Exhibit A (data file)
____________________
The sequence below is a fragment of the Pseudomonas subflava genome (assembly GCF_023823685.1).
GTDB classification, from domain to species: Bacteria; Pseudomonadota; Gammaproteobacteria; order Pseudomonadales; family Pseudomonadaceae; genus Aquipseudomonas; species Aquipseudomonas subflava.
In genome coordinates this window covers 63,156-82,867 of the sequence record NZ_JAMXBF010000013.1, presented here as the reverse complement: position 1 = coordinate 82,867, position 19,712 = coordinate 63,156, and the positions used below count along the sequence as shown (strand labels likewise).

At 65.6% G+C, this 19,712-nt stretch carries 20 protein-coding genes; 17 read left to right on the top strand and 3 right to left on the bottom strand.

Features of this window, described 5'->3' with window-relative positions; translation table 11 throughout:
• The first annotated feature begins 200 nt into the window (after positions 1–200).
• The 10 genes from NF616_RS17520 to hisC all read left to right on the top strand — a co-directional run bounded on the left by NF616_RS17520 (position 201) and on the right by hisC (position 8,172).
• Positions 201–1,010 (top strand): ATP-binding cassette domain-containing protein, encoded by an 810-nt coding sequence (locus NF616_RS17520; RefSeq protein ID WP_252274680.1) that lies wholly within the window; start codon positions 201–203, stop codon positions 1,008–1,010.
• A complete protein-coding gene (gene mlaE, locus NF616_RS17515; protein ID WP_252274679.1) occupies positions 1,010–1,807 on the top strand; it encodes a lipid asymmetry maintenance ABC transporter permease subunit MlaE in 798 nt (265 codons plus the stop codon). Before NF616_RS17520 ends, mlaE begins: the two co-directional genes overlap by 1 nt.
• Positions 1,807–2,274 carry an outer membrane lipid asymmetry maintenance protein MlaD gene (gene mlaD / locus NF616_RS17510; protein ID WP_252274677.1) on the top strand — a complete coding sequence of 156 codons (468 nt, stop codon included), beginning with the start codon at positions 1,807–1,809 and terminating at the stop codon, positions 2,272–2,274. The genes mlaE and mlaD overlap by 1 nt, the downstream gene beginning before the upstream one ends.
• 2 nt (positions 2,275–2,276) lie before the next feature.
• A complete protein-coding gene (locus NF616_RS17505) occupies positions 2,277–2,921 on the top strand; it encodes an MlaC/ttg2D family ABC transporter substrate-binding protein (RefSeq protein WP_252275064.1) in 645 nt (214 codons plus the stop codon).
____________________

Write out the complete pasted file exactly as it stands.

The sequence below is a fragment of the Pseudomonas subflava genome (assembly GCF_023823685.1).
GTDB classification, from domain to species: Bacteria; Pseudomonadota; Gammaproteobacteria; order Pseudomonadales; family Pseudomonadaceae; genus Aquipseudomonas; species Aquipseudomonas subflava.
In genome coordinates this window covers 63,156-82,867 of the sequence record NZ_JAMXBF010000013.1, presented here as the reverse complement: position 1 = coordinate 82,867, position 19,712 = coordinate 63,156, and the positions used below count along the sequence as shown (strand labels likewise).

At 65.6% G+C, this 19,712-nt stretch carries 20 protein-coding genes; 17 read left to right on the top strand and 3 right to left on the bottom strand.

Features of this window, described 5'->3' with window-relative positions; translation table 11 throughout:
• The first annotated feature begins 200 nt into the window (after positions 1–200).
• The 10 genes from NF616_RS17520 to hisC all read left to right on the top strand — a co-directional run bounded on the left by NF616_RS17520 (position 201) and on the right by hisC (position 8,172).
• Positions 201–1,010 (top strand): ATP-binding cassette domain-containing protein, encoded by an 810-nt coding sequence (locus NF616_RS17520; RefSeq protein ID WP_252274680.1) that lies wholly within the window; start codon positions 201–203, stop codon positions 1,008–1,010.
• A complete protein-coding gene (gene mlaE, locus NF616_RS17515; protein ID WP_252274679.1) occupies positions 1,010–1,807 on the top strand; it encodes a lipid asymmetry maintenance ABC transporter permease subunit MlaE in 798 nt (265 codons plus the stop codon). Before NF616_RS17520 ends, mlaE begins: the two co-directional genes overlap by 1 nt.
• Positions 1,807–2,274 carry an outer membrane lipid asymmetry maintenance protein MlaD gene (gene mlaD / locus NF616_RS17510; protein ID WP_252274677.1) on the top strand — a complete coding sequence of 156 codons (468 nt, stop codon included), beginning with the start codon at positions 1,807–1,809 and terminating at the stop codon, positions 2,272–2,274. The genes mlaE and mlaD overlap by 1 nt, the downstream gene beginning before the upstream one ends.
• 2 nt (positions 2,275–2,276) lie before the next feature.
• A complete protein-coding gene (locus NF616_RS17505) occupies positions 2,277–2,921 on the top strand; it encodes an MlaC/ttg2D family ABC transporter substrate-binding protein (RefSeq protein WP_252275064.1) in 645 nt (214 codons plus the stop codon).